Fire, Wait, Fire – How an Airborne Trooper Makes the Sale

Did you ever notice how sometimes a new problem in your life gets solved by some old skill from your past that seemed totally irrelevant at the time?

I love it when that happens

It’s amazing how our brain has these weird ways to combine our memories with present scenarios and come up with an elegant solution.

(By the way – that’s the what the best innovators do – combine things together. Nobody can really create anything. We’re just people, not God).

So anyway, back in the days when I was a soldier in the Israeli army, they trained us in special warfare tactics.

They trained us to save our ammo, and… (I hope my Middle-Eastern brutal language isn’t too much for your delicate soul… ) KILL as many of the enemy with as little bullets as possible.

One memorable tactic was that of an ambush -

Your force is hiding in the bushes waiting for the enemy troops to show themselves.

You get all weapons on targets and simultaneously fire off some bullets.

You don’t go crazy Rambo style and fire all your ammo all at once – that’s cool in the Hollywood movies but doesn’t really work in real life… just a short burst of hell… and then…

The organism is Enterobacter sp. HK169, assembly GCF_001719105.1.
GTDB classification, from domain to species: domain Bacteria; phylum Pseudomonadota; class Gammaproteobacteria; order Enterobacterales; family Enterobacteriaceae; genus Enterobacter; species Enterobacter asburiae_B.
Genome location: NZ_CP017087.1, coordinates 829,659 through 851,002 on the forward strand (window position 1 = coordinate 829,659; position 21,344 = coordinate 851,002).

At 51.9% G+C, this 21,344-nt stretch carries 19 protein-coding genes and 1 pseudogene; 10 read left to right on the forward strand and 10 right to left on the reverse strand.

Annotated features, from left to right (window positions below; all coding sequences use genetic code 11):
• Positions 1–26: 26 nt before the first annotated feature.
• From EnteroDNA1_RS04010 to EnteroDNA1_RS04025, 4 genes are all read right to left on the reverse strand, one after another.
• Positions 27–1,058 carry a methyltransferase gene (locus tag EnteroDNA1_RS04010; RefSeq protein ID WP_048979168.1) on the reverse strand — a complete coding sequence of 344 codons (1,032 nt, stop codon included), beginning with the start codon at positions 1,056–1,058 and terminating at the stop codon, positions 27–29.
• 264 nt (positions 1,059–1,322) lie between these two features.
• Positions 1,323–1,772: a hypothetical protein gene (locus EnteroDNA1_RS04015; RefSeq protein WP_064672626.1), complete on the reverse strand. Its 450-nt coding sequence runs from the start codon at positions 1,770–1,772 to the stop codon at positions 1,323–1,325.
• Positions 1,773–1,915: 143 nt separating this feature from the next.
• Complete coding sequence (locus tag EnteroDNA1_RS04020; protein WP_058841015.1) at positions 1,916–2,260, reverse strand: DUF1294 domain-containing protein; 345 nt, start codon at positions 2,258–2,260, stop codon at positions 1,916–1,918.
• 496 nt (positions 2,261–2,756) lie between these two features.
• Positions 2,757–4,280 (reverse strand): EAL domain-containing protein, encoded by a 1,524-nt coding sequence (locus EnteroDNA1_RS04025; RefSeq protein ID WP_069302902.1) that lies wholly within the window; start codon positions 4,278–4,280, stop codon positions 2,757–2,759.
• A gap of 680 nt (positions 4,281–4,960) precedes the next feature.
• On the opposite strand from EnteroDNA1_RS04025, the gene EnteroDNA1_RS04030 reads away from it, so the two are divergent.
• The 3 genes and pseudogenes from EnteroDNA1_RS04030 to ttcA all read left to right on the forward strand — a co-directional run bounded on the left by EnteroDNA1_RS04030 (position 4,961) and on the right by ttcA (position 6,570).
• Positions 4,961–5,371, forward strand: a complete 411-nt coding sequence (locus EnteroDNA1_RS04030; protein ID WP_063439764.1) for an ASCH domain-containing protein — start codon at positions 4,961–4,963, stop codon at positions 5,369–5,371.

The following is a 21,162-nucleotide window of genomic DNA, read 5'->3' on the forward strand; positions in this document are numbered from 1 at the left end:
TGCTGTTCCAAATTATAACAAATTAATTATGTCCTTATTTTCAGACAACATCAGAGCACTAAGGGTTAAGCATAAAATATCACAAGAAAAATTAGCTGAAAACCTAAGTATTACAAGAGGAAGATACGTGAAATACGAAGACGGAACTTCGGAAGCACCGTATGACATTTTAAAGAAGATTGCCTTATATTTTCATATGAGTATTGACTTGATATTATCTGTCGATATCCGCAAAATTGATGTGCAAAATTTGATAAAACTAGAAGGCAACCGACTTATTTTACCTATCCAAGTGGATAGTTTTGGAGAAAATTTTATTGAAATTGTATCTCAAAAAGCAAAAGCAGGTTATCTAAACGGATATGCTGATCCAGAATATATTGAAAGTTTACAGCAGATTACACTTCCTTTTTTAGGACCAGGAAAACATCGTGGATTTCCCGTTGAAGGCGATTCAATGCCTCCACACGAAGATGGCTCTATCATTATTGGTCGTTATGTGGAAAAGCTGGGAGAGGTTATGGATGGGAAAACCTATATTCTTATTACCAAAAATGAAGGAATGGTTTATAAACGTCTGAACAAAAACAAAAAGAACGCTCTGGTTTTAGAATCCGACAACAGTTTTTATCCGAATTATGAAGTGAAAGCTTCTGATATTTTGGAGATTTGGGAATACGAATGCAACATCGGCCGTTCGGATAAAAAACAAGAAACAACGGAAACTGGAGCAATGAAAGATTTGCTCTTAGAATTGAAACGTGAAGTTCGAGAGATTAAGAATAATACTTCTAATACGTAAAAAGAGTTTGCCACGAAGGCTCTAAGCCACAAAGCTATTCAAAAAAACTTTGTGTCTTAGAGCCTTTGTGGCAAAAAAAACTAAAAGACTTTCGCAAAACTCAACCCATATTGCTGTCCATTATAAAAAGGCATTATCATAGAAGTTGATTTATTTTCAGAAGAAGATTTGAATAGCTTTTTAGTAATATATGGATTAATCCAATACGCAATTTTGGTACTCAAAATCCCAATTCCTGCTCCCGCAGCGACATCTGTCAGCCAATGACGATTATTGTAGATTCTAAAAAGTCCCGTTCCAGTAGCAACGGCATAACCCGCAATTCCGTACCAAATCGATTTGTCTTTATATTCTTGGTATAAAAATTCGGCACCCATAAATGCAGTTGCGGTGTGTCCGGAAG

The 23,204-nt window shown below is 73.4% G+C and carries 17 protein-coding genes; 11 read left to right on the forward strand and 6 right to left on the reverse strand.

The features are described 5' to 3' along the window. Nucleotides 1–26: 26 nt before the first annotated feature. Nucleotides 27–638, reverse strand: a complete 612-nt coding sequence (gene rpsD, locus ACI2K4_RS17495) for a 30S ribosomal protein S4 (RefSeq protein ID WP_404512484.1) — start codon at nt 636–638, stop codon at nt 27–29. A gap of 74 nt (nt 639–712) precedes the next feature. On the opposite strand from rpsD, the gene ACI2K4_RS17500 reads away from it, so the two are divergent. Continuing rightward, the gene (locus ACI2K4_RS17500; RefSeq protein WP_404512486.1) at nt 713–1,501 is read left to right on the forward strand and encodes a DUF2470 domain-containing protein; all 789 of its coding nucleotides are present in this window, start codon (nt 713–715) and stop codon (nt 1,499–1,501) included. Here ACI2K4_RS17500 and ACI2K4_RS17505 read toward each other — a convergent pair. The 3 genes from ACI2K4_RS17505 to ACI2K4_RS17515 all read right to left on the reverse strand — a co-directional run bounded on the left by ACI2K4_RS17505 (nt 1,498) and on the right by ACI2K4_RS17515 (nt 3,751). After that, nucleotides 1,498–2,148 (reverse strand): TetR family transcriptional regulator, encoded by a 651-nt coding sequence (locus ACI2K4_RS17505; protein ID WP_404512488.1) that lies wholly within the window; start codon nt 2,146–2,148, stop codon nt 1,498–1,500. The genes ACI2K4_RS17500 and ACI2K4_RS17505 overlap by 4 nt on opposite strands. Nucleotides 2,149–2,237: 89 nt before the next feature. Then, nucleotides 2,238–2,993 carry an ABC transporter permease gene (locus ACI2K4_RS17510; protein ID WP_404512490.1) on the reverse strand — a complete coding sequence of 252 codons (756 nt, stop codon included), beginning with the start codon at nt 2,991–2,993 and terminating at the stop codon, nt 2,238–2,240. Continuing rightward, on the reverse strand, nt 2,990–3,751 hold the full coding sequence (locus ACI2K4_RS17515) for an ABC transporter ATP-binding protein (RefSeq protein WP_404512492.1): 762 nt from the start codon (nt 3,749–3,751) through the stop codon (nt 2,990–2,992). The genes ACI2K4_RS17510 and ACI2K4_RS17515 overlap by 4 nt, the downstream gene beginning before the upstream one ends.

For what?

For the enemy to assess casualties, try to figure out what happened, and start moving again.

YOU KEEP WAITING some more… wait patiently until they think they’re out of danger and get the courage to get organized again and keep going… and THEN you UNLEASH HELL.

So why am I telling you all of this? Am I some kind of sadistic Israeli nut?

Well, maybe I am who knows…

But the reason I’m writing about this ties back to my twisted brain’s way of combining and creating an elegant solution -

See, this warfare tactic is pretty much what real effective copy does.

Bullets in copy don’t kill, but rather create fascination and extreme curiosity in your prospect’s mind if done properly. It’s those usually short sentences in bold writing with a bullet next to them that you’ll see in sales letters or promotions, telling you about some very interesting features and benefits of the product or service being offered.

So you “fire” a couple of curiosity raising bullets to engage the enemy… err… I mean your reader (sorry, that barbaric Israeli in me gets excited when talking about these things), and then… do you fire all the rest of your intriguing bullet features?


And the copywriting version of waiting is providing valuable content.

See if you just fire all your bullets in the copy, your reader (and always think of him in terms of the skeptic that he REALLY is… ) will start thinking “this is just teaser copy… There’s nothing in here I can use… I’m outta here) and you lost him.

So instead – give something valuable. Some excerpt from your product or service. Something to keep him engaged by thinking “I’m glad I’m reading this – there’s some useful information in here… )”

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